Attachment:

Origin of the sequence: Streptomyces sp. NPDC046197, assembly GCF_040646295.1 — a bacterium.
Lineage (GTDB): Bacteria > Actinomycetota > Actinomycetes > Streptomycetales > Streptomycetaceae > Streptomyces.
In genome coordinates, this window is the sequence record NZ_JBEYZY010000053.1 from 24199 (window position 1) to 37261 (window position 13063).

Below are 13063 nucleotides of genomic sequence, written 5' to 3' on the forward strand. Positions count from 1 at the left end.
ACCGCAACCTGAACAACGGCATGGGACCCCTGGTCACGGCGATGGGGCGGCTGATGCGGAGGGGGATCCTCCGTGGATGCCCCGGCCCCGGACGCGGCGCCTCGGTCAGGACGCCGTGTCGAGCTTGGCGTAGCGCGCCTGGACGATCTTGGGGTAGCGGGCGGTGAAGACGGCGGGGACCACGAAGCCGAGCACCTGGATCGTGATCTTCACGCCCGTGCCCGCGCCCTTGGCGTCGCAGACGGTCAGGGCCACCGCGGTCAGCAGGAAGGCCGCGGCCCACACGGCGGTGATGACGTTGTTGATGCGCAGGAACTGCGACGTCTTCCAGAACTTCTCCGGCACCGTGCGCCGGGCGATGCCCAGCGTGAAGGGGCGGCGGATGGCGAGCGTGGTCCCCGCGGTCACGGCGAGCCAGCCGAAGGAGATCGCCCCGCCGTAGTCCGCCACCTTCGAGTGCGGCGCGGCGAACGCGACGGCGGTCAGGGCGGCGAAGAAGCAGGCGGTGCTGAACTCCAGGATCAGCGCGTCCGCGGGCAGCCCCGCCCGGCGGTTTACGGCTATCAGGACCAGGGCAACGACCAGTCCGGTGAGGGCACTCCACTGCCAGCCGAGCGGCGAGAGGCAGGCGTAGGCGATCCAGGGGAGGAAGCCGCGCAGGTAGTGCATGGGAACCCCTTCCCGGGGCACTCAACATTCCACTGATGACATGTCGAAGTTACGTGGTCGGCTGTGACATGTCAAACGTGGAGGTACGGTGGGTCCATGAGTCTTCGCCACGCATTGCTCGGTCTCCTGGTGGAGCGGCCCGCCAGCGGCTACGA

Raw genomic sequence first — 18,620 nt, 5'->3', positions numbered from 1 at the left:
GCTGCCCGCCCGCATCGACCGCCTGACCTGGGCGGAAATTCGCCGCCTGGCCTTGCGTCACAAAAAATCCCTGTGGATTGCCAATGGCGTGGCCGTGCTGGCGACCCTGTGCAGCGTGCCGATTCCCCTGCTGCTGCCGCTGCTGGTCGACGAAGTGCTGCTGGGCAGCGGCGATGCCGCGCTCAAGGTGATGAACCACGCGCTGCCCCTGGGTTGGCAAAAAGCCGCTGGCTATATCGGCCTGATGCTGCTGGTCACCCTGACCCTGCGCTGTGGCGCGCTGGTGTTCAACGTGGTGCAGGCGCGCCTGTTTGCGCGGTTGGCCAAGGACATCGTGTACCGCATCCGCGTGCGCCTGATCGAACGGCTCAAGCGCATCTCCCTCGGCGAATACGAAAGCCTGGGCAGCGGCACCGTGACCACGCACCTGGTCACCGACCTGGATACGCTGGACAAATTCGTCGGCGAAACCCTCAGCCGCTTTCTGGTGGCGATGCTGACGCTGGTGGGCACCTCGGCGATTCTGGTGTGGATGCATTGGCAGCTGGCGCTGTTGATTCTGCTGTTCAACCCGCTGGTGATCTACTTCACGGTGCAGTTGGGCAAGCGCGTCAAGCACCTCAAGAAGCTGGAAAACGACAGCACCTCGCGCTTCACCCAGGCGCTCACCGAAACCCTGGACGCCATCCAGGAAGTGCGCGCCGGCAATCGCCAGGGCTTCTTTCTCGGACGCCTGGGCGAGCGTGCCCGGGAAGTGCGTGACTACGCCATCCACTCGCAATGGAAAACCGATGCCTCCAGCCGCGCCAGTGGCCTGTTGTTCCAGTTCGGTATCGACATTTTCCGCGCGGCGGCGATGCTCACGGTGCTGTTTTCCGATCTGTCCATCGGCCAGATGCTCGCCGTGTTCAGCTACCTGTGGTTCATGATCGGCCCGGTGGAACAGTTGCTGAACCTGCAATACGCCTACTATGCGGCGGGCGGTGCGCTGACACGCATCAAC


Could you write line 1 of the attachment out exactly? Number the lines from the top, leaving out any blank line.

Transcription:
Origin of the sequence: Streptomyces sp. NPDC046197, assembly GCF_040646295.1 — a bacterium.